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Friday, January 12, 2007

To be rich and famous, in London, in the summertime...

According to the USA Today story, the youngsters who comprise Generation Y (those born since 1980) have one primary goal in life: to be rich and famous. I don't criticize people for their hopes and dreams but I do wonder how a large proportion of 70+ million people is supposed to be rich and famous at the same time. It is possible that many could be rich, that is earn a lot of money. It is possible that some might be famous - that is to be recognized by a large proportion of the rest of the population. However, it would seem unlikely that a large proportion of Generation Y could be famous in the sense that a lot of us would know who they are.

There is a limited amount of time and attention that individuals can dedicate to gossip and following the antics of the famous. Indeed, in equilibrium there might be a fixed number of famous people - if there is to be a new famous person an existing famous person must fade to the background. This would imply fleeting fame, such as that enjoyed by those on a reality television show, but fleeting fame is not likely correlated with changes in permanent income.

I liked this quote from the story:
"Society raised us where money is glamorous, and everybody wants to be glamorous," says Jason Head, an aspiring actor who turned 26 just before Thanksgiving. He earned an associate's degree in applied arts. To pay the bills, he's a bar manager and bartender in the Dallas suburb of Plano.

Now, it is possible, of course, to become a millionaire without a college degree. It is also possible, perhaps, to eventually become a famous actor in your late 20's or early 30's while living in Plano, Texas. However, most actors are already discovered in their mid 20's, most aspiring actors live where actual acting takes place, e.g., New York or Hollywood, and working with an Associate's Degree in a bar is not necessarily the road to riches. Again, I am not critical of anyone's aspirations, but it seems the pursuit of those aspirations may not have a high probability of success.

As I mentioned in an earlier post here, the data clearly show that higher levels of education are corresponding to higher incomes. As a PHD economist, I can attest to the relatively comfortable life the salary of a professor provides.

I also liked this one:
stereotype, my first year I bought things," she says. "I bought a lot of clothes and stuff for my room, and I bought my laptop. If my friends wanted to go out, I'd go out and spend on food when I knew I didn't have the money."

She turns 24 this month. She says hearing rags-to-riches stories and watching television shows about the lives of the rich and famous inspires her to want success in her own arena: She wants to become a college professor.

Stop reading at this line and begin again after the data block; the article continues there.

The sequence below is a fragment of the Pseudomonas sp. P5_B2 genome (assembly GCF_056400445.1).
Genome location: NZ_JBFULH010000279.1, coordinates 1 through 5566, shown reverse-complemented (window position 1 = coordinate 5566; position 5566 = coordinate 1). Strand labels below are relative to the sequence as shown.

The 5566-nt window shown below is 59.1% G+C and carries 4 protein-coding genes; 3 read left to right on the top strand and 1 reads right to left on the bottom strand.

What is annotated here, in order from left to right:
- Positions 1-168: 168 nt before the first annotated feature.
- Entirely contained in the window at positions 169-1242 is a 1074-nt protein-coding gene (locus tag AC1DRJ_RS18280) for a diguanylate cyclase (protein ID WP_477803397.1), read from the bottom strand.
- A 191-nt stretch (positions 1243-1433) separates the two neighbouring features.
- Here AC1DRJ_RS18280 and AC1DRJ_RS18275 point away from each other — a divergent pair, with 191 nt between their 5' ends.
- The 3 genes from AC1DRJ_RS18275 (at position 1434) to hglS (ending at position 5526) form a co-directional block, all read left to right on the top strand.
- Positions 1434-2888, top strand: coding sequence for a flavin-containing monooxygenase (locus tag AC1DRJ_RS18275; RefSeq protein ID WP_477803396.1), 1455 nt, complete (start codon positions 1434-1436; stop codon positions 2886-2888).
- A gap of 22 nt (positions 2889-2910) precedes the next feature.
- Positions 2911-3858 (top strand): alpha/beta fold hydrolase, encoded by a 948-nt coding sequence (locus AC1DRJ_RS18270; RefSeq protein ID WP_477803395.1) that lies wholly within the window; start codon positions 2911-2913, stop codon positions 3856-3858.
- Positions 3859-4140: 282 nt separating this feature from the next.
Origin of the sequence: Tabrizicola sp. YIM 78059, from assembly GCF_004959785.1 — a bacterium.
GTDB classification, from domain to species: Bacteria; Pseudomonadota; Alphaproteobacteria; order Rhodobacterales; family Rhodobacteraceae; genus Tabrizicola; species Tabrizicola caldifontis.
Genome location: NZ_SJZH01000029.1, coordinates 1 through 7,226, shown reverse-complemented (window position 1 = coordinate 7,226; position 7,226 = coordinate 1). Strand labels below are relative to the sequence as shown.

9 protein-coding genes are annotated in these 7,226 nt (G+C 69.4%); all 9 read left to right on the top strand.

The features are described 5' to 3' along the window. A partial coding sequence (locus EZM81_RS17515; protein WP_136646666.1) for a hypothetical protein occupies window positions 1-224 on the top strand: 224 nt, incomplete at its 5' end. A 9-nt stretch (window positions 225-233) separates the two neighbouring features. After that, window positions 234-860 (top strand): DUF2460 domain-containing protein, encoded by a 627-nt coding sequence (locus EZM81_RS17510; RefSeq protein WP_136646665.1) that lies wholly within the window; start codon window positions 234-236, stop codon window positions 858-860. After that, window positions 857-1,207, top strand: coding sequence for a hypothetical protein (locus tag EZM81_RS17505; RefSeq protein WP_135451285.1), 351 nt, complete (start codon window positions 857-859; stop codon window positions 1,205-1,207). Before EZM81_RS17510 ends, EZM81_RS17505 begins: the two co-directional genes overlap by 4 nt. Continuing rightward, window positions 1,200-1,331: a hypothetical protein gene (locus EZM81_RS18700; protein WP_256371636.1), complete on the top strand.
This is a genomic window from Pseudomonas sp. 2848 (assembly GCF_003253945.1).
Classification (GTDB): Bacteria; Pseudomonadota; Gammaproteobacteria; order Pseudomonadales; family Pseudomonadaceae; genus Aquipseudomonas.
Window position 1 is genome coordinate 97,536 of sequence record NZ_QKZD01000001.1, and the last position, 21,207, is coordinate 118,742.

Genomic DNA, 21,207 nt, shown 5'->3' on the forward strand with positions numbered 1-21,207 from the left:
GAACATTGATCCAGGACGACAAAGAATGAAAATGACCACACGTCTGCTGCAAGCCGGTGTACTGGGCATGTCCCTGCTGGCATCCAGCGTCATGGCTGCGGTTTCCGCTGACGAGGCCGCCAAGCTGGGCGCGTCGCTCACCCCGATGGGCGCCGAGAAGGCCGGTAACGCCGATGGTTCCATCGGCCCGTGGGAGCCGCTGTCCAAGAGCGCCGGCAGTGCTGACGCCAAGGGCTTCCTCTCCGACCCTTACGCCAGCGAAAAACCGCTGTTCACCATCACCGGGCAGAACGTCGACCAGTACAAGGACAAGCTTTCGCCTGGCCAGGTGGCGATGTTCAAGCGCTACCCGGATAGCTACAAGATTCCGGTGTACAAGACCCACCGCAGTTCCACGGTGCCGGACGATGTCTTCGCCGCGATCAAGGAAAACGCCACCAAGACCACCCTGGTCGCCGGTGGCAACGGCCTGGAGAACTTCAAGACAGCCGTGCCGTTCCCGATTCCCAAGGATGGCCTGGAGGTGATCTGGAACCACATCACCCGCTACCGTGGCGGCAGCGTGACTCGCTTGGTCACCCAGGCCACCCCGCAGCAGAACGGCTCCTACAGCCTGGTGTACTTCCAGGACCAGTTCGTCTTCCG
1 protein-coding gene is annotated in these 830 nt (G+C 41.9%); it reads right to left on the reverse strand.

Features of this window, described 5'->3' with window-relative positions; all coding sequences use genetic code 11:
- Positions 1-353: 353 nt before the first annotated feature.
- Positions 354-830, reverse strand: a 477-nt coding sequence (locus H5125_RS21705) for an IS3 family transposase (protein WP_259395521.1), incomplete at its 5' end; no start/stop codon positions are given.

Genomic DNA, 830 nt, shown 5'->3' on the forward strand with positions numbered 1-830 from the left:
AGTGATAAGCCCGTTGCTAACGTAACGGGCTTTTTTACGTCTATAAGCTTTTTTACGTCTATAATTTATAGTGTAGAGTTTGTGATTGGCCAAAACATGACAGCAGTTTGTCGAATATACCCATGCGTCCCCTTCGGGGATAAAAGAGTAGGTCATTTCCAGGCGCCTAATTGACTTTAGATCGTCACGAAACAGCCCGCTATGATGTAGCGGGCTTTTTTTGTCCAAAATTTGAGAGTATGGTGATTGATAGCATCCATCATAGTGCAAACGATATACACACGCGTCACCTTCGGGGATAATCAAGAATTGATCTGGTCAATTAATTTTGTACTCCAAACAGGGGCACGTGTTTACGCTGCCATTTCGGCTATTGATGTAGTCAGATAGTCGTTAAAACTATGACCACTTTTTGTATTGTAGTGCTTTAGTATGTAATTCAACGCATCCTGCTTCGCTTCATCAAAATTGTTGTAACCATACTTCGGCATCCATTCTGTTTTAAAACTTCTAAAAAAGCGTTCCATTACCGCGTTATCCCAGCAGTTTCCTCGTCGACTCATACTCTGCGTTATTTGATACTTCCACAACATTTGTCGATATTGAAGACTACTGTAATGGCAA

"I see some professors who have these big houses," she says. "It would be nice if I could."
Oh, poor girl. She thinks she is going to get rich being a professor? The professors who get rich through books, syndicated talk and writing opportunities, and who are paid $50,000 for a speech are an incredibly small minority. Most professors do not get rich, although perhaps we can become slightly famous in our own field; alas, not enough to get a free coffee at a Starbucks. PhDs in English earn less than $50,000 at most universities/colleges. Professors in economics earn around $70,000 if their department is in the Business School. PhDs in accounting and finance are currently commanding 6 figure salaries, even at lower-tiered schools. Howevever, event $125,000 doesn't go far if the goal is to live like Paris Hilton or some other camera gadfly. Nevertheless, I would strongly recommend seeking education (productive human capital) rather than seeking fame as a means to a comfortable (if not overly rich) life.

An interesting question is not so much what these young folks want today (they generally have no budget or time constraints) but what they will want ten to twenty years from now.

In my view, there is a loud wake-up call coming for many college kids in the sense that their first job at $40,000 per year will not provide them with a new BMW, the largest plasma tv, the vacations to wherever. A salary of $40,000 means a take home pay of around $2,200 per month after FICA, taxes, etc. At that amount of income you can affor to lease/buy a Chevy Cobalt not a BMW 325. Will having to step down to the Chevy Cobalt reduce junior's happiness and sense of self-worth? This is a question I am sure others are working on and it will be interesting to see how opinions change over the life cycle of Generation Y (perhaps they won't).

I hope that Generation Y, like my Generation X before it, comes down to earth about their expectations and what makes for the "good life."

Here's some more information from the study:

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